EUROPE'S SMOKING CULTURE LINGERS, DESPITE BANS
January 5, 2009
A new antismoking law goes into effect this month in Austria, one of the last European countries to tighten rules on lighting up in public spaces.
Yet, the law's many exceptions -- eateries can avoid creating nonsmoking sections, tobacco companies can continue to hand out free cigarettes and smoking is allowed in college dorms -- highlight a deeper predicament across Europe. Although countries including France, Britain and Italy have introduced bans on smoking in public, Europeans are having a hard time stamping out their nicotine habit. In some cases, that has forced governments to soften antismoking legislation.
- In Italy, nearly as many people smoke as did before Rome passed a law in 2005 prohibiting smoking in cafés, according to the Health Ministry.
- In July, a federal court in Germany, after a slew of lawsuits from restaurateurs, ruled that one-room pubs don't have to offer separate rooms for smokers and nonsmokers.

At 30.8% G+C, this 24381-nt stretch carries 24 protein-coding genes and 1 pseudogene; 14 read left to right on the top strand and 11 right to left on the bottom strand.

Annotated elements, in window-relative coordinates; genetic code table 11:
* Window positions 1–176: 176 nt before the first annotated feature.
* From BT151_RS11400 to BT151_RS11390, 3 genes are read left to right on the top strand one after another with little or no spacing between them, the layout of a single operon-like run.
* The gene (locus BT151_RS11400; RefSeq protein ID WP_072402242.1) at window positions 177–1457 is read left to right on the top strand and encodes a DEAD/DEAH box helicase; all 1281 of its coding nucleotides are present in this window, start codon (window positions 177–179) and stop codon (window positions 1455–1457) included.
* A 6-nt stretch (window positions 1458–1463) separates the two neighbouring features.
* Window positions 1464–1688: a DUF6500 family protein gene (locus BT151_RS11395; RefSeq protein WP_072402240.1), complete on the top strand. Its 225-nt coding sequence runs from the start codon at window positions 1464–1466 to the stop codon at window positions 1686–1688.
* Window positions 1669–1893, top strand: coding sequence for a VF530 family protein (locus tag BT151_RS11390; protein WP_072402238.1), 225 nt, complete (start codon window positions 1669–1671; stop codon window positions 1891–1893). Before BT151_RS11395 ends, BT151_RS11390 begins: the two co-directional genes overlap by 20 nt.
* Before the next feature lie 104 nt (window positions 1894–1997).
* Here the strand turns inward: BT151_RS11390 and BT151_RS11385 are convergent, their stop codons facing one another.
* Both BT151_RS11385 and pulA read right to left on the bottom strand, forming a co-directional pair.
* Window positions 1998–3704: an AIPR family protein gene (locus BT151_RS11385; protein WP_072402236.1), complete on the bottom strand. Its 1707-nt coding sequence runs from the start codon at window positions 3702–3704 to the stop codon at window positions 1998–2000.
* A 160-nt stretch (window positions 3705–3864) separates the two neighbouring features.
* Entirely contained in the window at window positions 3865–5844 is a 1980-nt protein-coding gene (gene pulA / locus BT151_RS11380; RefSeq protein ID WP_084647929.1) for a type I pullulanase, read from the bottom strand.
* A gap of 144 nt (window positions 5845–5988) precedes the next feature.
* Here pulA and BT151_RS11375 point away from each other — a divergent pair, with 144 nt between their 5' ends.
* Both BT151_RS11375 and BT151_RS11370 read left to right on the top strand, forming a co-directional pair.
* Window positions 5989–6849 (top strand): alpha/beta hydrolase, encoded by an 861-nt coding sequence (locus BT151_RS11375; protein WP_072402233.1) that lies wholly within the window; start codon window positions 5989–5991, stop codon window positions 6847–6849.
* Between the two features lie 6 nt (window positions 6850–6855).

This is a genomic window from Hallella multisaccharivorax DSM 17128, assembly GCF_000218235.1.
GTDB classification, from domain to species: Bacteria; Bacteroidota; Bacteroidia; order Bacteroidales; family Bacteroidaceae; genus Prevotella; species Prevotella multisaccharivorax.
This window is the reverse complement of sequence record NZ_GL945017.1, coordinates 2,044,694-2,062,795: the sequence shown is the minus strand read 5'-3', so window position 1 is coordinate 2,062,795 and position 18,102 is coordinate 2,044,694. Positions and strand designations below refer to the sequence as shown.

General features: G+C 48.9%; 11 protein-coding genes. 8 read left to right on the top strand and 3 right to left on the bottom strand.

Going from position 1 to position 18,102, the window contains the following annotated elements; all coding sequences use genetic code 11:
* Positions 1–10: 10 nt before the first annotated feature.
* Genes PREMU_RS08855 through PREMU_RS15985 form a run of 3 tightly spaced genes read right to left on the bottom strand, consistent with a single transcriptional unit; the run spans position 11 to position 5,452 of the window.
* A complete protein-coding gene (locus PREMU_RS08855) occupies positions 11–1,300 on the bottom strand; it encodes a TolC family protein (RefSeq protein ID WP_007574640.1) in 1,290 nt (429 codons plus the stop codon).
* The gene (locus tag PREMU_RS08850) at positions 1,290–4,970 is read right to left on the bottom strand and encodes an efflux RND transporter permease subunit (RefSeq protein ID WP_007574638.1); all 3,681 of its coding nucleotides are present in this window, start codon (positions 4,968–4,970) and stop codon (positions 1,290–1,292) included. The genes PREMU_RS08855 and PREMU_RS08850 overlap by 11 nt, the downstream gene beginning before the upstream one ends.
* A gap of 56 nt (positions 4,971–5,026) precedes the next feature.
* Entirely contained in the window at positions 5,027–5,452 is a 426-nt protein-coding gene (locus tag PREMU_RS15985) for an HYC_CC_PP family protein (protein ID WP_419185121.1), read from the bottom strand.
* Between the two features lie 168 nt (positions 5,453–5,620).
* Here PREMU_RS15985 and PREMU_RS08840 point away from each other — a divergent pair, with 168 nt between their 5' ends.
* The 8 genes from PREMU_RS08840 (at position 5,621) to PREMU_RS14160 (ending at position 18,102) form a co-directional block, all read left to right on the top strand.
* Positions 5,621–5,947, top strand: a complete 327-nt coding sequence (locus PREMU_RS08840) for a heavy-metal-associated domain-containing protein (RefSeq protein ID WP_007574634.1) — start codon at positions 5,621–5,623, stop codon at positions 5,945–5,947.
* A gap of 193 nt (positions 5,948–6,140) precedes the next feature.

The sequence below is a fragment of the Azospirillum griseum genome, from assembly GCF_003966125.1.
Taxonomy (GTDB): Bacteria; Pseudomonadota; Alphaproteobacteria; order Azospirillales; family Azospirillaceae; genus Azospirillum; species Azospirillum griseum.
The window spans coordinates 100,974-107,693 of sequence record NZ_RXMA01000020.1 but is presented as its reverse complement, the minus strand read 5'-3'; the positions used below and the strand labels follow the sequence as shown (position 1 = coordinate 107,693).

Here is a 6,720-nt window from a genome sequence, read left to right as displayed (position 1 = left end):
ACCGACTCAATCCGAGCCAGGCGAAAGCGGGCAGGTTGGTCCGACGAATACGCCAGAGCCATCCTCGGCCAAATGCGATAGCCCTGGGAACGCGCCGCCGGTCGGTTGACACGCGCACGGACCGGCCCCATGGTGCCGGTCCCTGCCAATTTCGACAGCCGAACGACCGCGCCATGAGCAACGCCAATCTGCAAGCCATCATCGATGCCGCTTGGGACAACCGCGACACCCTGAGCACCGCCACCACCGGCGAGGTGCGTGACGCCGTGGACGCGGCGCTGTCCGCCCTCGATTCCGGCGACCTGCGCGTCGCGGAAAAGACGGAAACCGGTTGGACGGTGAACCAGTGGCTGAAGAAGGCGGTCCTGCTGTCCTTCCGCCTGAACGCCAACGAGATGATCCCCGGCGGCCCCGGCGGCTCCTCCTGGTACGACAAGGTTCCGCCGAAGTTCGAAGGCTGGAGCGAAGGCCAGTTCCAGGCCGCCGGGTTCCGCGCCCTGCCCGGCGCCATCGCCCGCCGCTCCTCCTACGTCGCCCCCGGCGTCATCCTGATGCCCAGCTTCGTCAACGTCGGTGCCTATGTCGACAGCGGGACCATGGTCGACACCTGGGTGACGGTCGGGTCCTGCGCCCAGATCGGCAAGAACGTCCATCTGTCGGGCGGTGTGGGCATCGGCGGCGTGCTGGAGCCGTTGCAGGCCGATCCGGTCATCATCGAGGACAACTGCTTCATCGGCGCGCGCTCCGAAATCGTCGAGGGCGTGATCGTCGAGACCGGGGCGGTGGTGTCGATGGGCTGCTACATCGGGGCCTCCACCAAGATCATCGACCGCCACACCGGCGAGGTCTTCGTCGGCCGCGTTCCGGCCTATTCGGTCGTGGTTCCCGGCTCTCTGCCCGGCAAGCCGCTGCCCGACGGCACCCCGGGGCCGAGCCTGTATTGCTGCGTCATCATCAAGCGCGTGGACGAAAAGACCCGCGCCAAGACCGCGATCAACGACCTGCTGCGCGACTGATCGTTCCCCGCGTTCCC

- Spain banned smoking in public places in 2006, but the law contains loopholes and is loosely enforced. In practice, people can smoke in most bars, and most restaurants allow smoking for fear of a backlash from consumers.
Lighting up doesn't carry the social stigma in Europe that it carries in the U.S.
But smoking has become a heavy burden for Europe's state-run social-welfare systems, with smoking-related diseases costing well over $100 billion a year.
Sigrid Rosenberger, a spokeswoman for Austria's health minister Alois Stöger, says his goal is for fewer people to smoke in fewer locations. He plans to monitor the new law's effects in 2009, she says, before deciding on possible amendments.
Source: "Europe's Smoking Culture Lingers, Despite Bans," Wall Street Journal, January 2, 2009.
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